-the anticipatory scheduler perform anomalously with controllers supporting
-TCQ, or with hardware striped RAID devices. Setting the antic_expire
-queue parameter (see below) to zero disables this behavior, and the
-anticipatory scheduler behaves essentially like the deadline scheduler.
-
-When read anticipation is enabled (antic_expire is not zero), reads
-are dispatched to the disk controller one at a time.
-At the end of each read request, the IO scheduler examines its next
-candidate read request from its sorted read list. If that next request
-is from the same process as the request that just completed,
-or if the next request in the queue is "very close" to the
-just completed request, it is dispatched immediately. Otherwise,
-statistics (average think time, average seek distance) on the process
-that submitted the just completed request are examined. If it seems
-likely that that process will submit another request soon, and that
-request is likely to be near the just completed request, then the IO
-scheduler will stop dispatching more read requests for up to (antic_expire)
-milliseconds, hoping that process will submit a new request near the one
-that just completed. If such a request is made, then it is dispatched
-immediately. If the antic_expire wait time expires, then the IO scheduler
-will dispatch the next read request from the sorted read queue.
-
-To decide whether an anticipatory wait is worthwhile, the scheduler
-maintains statistics for each process that can be used to compute
-mean "think time" (the time between read requests), and mean seek
-distance for that process. One observation is that these statistics
-are associated with each process, but those statistics are not associated
-with a specific IO device. So for example, if a process is doing IO
-on several file systems on separate devices, the statistics will be
-a combination of IO behavior from all those devices.
-
-
-Tuning the anticipatory IO scheduler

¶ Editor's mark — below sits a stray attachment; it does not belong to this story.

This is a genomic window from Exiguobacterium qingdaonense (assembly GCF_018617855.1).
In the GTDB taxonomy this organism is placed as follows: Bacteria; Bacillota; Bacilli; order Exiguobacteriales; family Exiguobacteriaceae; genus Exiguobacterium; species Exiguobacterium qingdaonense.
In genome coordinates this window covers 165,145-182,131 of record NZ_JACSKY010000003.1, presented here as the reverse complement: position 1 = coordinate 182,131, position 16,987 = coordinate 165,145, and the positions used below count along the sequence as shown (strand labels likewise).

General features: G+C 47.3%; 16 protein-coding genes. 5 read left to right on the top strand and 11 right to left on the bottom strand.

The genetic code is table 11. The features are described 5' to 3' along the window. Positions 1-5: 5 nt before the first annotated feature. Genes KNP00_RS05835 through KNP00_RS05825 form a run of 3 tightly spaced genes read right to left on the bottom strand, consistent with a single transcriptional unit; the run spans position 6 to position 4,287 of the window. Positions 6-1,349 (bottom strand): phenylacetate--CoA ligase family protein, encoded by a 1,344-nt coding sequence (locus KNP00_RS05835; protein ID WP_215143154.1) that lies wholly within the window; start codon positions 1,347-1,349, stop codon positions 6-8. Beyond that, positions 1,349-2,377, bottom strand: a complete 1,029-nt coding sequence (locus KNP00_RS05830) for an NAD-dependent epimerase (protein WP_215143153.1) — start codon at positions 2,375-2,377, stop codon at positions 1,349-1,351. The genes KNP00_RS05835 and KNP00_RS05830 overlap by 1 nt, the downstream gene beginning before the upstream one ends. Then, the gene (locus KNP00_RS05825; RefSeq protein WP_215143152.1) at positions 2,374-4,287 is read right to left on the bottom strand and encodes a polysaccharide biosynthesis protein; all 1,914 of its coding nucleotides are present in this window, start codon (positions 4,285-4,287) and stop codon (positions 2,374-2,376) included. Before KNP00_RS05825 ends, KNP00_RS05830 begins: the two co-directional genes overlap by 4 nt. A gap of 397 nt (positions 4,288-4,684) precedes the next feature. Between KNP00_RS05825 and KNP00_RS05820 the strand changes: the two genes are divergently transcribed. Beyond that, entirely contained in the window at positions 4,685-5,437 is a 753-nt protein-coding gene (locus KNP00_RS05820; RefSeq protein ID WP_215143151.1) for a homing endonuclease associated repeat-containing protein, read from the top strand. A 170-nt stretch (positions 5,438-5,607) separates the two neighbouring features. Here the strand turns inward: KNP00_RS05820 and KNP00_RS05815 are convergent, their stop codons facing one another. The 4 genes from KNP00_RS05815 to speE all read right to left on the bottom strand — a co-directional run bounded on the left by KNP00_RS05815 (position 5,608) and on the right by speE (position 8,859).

-------------------------------------
-When using 'as', the anticipatory IO scheduler there are 5 parameters under
-/sys/block/*/queue/iosched/. All are units of milliseconds.
-
-The parameters are:
-* read_expire
- Controls how long until a read request becomes "expired". It also controls the
- interval between which expired requests are served, so set to 50, a request
- might take anywhere < 100ms to be serviced _if_ it is the next on the
- expired list. Obviously request expiration strategies won't make the disk
- go faster. The result basically equates to the timeslice a single reader
- gets in the presence of other IO. 100*((seek time / read_expire) + 1) is
- very roughly the % streaming read efficiency your disk should get with
- multiple readers.
-
-* read_batch_expire
- Controls how much time a batch of reads is given before pending writes are
- served. A higher value is more efficient. This might be set below read_expire
- if writes are to be given higher priority than reads, but reads are to be
- as efficient as possible when there are no writes. Generally though, it
- should be some multiple of read_expire.
-
-* write_expire, and
-* write_batch_expire are equivalent to the above, for writes.
-
-* antic_expire
- Controls the maximum amount of time we can anticipate a good read (one
- with a short seek distance from the most recently completed request) before
- giving up. Many other factors may cause anticipation to be stopped early,
- or some processes will not be "anticipated" at all. Should be a bit higher
- for big seek time devices though not a linear correspondence - most
- processes have only a few ms thinktime.
-
-In addition to the tunables above there is a read-only file named est_time
-which, when read, will show:
-
- - The probability of a task exiting without a cooperating task
- submitting an anticipated IO.
-
- - The current mean think time.
-
- - The seek distance used to determine if an incoming IO is better.
-
diff --git a/Documentation/block/biodoc.txt b/Documentation/block/biodoc.txt
index 8d2158a1c6aa..6fab97ea7e6b 100644
--- a/Documentation/block/biodoc.txt